Review – Portfolio Life: The New Path to Work, Purpose, and Passion After 50

Portfolio Life: The New Path to Work, Purpose, and Passion After 50
by David Corbett (Jossey-Bass, 2006. Available in hardcover and Kindle editions from

Portfolio Life offers a refreshing, positive view and an action-oriented framework for creating a meaningful life in what we typically think of (or perhaps used to think of) as the “retirement years.” David Corbett is founder of New Directions Inc. in Boston, which offers “planning in career and post-career fulfillment to accomplished individuals.”

The central point of the book is that time is a universal resource that all of us possess. The question is how should we invest our time, particularly in the post-career years? Corbett offers a framework, which he calls a “life portfolio, as a way of viewing and managing how we allocate and invest our time.

In his construct, the life portfolio has five elements:

  • Vocation/Profession – Vocational and professional pursuits; income production
  • Avocation/Recreation – Play
  • Self-Development/Spirituality – Ongoing learning; self-development; spiritual growth
  • Family/Friends – Relationships with family and friends
  • Giving Back – Community and humanitarian work

There are both internal drivers and external realities that shape the allocation:

  • Internal drivers include passion, energy, purpose, calling, skills, experience, credentials, wisdom, values, motivations, and legacy.
  • External realities include financial, health and well-being, caregiving, spouse/partner preferences, and location.

If the above construct is the “what,” then what is the “why”? What is the value or purpose of the life portfolio framework? According to Corbett, it provides “…a strategic plan of actionand an orientation to life, a perspective that spans today’s goals and tomorrow’s legacies. woven into one’s life as early as one’s 20s… as careers are pursued” and “…lasting 30 or 40 more years afterwarda portfolio is positioned to have more impact in shaping adulthood.” He points out, “Careers… have a shelf life; portfolios can be timeless.”

Taking a step back, there are various themes embedded in the book: planning that leads to satisfaction and fulfillment in the post-career years, increasing longevity and health in our society that is expanding the number of potential post-career years, and the need to replace legacy thinking and the retirement mindset with new ways of thinking about post-career lives.

“For lack of forethought and creativity, our social institutions and corporate culture remain oriented – by default – towards a style of retirement in which people feel useless and adrift.” “The ‘golden years’ style retirement was predicated on the assumption that age equals decline. Research has shown this assumption to be self-fulfilling.”

Much as Marc Freedman (see forthcoming Encore review) has so ably done, Corbett also points to the challenge of thinking about post-career in new ways, and the current lack of social support for new approaches– we’re just now forming the new social mindsets and terminology for “the third age,” “the second act,” or whatever we will call that lengthening middle-age, that 20 to 25 years after age 60 that many of us will have the opportunity to enjoy.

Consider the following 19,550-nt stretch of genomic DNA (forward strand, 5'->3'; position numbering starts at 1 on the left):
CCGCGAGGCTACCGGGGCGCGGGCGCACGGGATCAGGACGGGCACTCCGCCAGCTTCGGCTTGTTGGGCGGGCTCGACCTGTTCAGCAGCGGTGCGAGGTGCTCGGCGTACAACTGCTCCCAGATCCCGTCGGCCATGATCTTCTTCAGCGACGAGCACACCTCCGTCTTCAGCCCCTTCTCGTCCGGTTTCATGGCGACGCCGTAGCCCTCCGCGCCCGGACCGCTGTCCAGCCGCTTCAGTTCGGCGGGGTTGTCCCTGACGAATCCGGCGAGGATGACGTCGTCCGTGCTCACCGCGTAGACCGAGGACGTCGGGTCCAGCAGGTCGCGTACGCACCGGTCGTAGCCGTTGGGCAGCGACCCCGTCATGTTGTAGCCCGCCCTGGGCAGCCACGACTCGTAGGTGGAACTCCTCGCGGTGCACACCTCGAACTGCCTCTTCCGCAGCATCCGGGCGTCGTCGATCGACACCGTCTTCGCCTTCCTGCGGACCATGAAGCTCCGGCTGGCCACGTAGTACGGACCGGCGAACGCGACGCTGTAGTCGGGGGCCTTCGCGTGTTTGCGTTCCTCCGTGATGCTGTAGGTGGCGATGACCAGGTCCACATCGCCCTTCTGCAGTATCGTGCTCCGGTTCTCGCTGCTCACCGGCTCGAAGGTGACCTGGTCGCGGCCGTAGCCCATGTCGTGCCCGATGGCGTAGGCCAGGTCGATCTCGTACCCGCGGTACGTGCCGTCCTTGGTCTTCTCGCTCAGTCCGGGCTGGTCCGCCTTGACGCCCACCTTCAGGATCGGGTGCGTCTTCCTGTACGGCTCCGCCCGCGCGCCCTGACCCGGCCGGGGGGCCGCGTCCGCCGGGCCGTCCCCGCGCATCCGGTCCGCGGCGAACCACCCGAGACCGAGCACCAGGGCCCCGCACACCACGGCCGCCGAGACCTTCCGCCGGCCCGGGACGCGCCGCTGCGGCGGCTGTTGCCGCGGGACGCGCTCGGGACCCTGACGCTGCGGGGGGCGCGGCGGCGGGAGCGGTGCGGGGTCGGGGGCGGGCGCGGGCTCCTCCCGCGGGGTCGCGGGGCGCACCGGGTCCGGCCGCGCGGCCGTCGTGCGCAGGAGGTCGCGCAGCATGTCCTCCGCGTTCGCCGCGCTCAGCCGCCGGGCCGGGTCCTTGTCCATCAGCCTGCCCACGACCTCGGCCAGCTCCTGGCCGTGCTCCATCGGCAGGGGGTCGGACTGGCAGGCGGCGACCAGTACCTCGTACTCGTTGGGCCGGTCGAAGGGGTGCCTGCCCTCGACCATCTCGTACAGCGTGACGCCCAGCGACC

My Take

Praise: I found Portfolio Life to be an extremely empowering, enormously positive book. As a 60-something recent empty-nester who’s fairly deep into his own exploration of rebalancing, I found that Corbett offers a valuable framework for what seems to be a very natural human process of balancing those areas of our lives that sometimes compete, but ultimately give joy and meaning to life. He also provides useful tools to deepen that exploration and construct meaningful lives in the face of powerful, traditional messages about retirement, aging, and our social wiring that equates aging with decline.

Critique: My concerns are minor: Corbett does a reasonably good job of striking a balance between the linearity of planning and the often nonlinearity of real life transitions, but his framework is, indeed, very linear.  I also think he does a good job urging one into action. However, I found myself wanting a little more focus on experimentation and reflection, and how to incorporate the planning into a new way of thinking about myself. As a former business planner, the left side of my brain was grooving on the framework and the step-by-step processes, while the right side of my brain was saying “What about the narrative? How do you incorporate this into that internal narrative that shapes your identity, your outlook?”

Conclusion: No one book can cover it all. At various points while reading Portfolio Life, two quotes came to mind. The first from Richard Pascale: “Adults are much more likely to act their way into a new way of thinking than to think their way into the new way of acting.” The second from planning guru Arie de Geus: “Planning means changing minds, not making plans.” To complement the recommendations in Portfolio Life, I would recommend also reading Working Identity for a deeper exploration on the topics of experimentation and the time investment required to shape a new identity. I also recommend Exits and The Third Chapter, both by Sara Lawrence-Lightfoot, for her treatment of the post-retirement narrative.

Audiences: This book was written for folks facing retirement and trying to figure out how to begin planning. But I also think the portfolio-balancing exercise and related tools may be of value those seeking more life balance.